Friday, April 29, 2011

Tort reform cap plans go against conservative ideals, that is, personal responsibility and limited government. A true statement:

The law of tort is that if someone hurts someone else, they should make up for it. Our smallest children learn this rule along with "do unto others. ..." This is very core of the principle of personal responsibility. It's why we have a tort system.
Also true:
Government telling a jury it may not award a full measure of justice for someone harmed by another — even if the harm is proved — violates the second principle of conservatism. Government imposed limits on general damages is the antithesis of limited government. Government intervention in civil matters shifts the risk of loss from the wrongdoer to the injured at the point where caps apply. Such risk shifting and responsibility forgiving is plainly government meddling in private matters.
Does anyone else wonder at the cynicism of the so-called conservatives running the state -- and the lives of Tennesseeans -- into the ground just to aid Big Insurance and Big Business at the expense of us all?
Hail damage to the Knox County Courthouse: a metaphor for our times?
Knoxville's Stacey Campfield (R) sponsors bill to outlaw reference to the word "gay" in schools prior to ninth grade: Time to Shut Down Legislative Sideshows.

I thought Republicans were for getting government out of peoples' lives. I thought Republicans were for limited government. Well, our state Republican representative is both wasting our time and his, and he is injecting government into places where it doesn't belong.

I guess Republicans are in favor of all that getting government out of peoples' lives philosophy, until they're NOT in favor of them. What's the word for that? Oh, yeah: hypocrisy.
I've always said that mobile homes seem to be a magnet for tornadoes. Now there's statistical proof that I'm right.

Thursday, April 28, 2011

"Illogithink" in the Tennessee General Assembly. Here's the takeaway:

[The Republican legislators] ran for office vowing to keep government off your backs and not to stick its nose where it doesn’t belong. But example after example keeps popping up of them doing just the opposite. Local school system control? Forget about it. They know best. The Metro Council deciding local contract requirements? The legislature is on its way to overriding that. Jury control over awarding damages? The legislature knows best, silly jurors.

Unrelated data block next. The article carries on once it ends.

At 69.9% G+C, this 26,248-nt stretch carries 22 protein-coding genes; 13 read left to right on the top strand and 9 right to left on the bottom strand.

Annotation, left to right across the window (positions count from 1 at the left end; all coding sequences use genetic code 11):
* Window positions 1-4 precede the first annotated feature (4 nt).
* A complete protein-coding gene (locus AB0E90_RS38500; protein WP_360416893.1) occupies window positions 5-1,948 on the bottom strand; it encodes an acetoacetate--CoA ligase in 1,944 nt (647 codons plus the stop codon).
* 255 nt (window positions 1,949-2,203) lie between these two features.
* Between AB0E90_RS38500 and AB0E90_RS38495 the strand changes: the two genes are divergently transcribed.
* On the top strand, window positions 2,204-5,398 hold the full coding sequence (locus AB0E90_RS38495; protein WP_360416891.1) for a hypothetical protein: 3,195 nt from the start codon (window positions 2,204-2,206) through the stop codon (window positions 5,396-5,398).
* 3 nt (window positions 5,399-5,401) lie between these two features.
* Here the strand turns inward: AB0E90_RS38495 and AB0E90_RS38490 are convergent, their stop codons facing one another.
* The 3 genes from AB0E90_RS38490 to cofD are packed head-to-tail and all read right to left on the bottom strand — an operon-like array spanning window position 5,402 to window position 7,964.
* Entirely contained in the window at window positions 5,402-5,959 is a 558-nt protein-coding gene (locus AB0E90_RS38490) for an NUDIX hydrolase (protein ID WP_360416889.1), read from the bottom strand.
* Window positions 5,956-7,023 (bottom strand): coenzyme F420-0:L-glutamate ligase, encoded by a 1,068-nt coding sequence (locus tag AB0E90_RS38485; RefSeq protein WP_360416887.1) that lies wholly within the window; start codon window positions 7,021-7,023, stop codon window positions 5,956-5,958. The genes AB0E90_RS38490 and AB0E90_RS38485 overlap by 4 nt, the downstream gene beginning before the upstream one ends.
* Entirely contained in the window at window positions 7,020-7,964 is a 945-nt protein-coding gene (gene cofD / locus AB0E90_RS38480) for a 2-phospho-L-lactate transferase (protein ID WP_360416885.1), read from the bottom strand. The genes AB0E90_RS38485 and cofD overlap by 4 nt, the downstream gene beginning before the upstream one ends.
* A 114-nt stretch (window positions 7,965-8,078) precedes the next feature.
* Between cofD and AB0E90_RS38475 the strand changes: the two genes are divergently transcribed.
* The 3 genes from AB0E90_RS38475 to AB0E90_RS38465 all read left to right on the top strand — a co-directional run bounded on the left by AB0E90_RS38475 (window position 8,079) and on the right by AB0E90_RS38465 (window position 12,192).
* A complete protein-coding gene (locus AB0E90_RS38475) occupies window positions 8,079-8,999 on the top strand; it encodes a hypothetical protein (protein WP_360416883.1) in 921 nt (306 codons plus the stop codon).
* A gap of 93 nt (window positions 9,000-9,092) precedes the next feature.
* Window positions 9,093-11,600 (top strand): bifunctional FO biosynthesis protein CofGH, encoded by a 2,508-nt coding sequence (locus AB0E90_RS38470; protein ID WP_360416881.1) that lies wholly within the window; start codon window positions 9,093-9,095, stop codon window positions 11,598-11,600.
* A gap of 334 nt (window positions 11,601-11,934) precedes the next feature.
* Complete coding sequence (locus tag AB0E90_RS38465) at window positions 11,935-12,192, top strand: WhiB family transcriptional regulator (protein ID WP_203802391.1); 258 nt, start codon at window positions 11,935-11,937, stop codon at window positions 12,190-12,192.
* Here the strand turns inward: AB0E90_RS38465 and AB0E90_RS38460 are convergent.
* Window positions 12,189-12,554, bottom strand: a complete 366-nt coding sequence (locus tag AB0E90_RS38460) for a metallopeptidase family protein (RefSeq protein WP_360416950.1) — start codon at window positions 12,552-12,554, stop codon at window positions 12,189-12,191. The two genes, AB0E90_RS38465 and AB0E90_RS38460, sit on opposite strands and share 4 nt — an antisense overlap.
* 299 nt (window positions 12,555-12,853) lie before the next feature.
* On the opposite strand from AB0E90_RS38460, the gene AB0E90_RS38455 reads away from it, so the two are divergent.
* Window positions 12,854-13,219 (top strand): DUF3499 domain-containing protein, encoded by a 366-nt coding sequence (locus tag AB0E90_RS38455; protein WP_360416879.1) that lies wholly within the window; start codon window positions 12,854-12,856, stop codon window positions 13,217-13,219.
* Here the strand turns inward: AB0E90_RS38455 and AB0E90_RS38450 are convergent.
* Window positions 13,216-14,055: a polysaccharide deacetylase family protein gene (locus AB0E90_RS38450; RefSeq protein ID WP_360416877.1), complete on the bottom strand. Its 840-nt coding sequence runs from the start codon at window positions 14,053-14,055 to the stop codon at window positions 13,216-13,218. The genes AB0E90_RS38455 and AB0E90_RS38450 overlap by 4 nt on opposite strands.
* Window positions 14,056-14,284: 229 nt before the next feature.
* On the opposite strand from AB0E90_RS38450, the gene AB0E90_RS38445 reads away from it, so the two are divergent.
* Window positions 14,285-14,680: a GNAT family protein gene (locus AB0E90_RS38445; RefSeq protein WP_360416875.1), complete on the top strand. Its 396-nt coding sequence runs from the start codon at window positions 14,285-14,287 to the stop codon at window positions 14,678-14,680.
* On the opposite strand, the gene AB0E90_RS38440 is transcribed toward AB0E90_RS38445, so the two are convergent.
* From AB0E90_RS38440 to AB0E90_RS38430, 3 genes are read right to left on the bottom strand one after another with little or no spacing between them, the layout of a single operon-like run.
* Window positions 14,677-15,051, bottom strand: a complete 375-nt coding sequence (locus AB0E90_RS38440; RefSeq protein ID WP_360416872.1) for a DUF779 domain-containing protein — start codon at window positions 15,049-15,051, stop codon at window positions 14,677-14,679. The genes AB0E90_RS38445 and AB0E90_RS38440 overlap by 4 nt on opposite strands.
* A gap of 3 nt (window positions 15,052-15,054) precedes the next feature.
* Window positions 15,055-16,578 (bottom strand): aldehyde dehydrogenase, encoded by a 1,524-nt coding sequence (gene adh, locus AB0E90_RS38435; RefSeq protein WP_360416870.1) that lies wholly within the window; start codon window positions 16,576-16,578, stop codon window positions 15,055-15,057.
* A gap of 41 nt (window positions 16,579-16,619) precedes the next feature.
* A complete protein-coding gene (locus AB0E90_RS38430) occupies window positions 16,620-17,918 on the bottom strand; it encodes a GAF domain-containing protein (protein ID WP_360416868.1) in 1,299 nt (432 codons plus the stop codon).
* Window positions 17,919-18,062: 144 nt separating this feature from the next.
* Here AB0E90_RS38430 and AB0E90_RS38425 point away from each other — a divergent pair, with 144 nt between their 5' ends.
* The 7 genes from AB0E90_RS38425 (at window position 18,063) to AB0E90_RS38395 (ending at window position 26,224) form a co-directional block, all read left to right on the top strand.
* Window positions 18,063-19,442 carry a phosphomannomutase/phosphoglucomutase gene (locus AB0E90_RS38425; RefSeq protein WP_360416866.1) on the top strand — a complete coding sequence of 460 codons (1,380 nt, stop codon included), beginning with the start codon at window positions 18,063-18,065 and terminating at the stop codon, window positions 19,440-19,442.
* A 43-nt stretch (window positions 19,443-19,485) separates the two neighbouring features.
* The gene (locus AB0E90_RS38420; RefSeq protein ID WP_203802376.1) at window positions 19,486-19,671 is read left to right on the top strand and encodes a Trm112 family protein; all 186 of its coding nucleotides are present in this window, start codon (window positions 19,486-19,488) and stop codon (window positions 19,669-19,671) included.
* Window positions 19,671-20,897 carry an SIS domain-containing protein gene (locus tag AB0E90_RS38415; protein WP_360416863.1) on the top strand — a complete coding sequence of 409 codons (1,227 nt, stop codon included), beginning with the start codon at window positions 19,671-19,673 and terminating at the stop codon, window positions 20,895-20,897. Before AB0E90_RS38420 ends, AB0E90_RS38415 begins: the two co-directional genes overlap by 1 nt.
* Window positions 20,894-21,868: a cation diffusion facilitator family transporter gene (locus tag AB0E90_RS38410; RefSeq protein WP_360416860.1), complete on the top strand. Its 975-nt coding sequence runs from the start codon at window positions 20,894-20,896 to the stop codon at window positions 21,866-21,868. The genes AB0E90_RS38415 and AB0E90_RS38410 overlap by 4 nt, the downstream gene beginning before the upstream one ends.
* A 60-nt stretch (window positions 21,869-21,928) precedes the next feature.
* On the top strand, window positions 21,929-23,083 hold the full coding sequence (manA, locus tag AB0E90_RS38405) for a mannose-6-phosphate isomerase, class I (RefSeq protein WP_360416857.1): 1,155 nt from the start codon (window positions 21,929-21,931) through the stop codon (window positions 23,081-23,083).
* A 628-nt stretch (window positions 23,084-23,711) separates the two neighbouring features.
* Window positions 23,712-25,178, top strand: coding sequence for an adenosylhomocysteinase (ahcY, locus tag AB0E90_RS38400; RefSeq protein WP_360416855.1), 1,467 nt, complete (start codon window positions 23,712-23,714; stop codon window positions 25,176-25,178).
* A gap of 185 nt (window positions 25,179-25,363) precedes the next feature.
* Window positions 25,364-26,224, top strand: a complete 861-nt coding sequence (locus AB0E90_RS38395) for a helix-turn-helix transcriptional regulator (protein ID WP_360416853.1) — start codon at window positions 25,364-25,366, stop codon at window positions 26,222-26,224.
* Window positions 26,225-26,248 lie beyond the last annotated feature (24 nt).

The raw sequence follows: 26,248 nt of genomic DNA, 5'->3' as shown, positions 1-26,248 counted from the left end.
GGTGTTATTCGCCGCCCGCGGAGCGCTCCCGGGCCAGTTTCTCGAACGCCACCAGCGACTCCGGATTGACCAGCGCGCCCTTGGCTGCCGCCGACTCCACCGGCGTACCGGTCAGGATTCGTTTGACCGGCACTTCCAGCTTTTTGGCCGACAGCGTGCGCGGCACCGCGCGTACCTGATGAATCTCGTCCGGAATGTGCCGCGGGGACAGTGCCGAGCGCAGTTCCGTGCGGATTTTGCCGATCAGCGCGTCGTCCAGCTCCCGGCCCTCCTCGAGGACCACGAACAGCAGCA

Kerr recommends adjournment as the cure for "illogithink." But she's wrong there; adjorning the Legislature puts the problem off to another day, instead of solving the problem. Frankly, we Tennesseeans have to actually start paying attention to the representatives we elect, what they stand for, and whether they will serve us, or their own "illogithink" agenda.

Monday, April 25, 2011

Damage caps could lead lawyers to cherry-pick cases. Because the cost of going to trial can be very, very expensive, many lawyers are going to turn down otherwise good cases because, even if they spend, say, $100,000 of their own money to get a case to trial, the potential return is so relatively low that it makes no economic sense to take the case. So, many cases will not be pursued because the expense the defense makes one go through cannot justify even the best possible return.

This state of affairs, by the way, is exactly what Big Insurance and the chambers of commerce want. If they cannot prohibit a person from suing, they'll do the next best thing: make it so difficult, expensive and time-consuming that the lawyers can't take the case.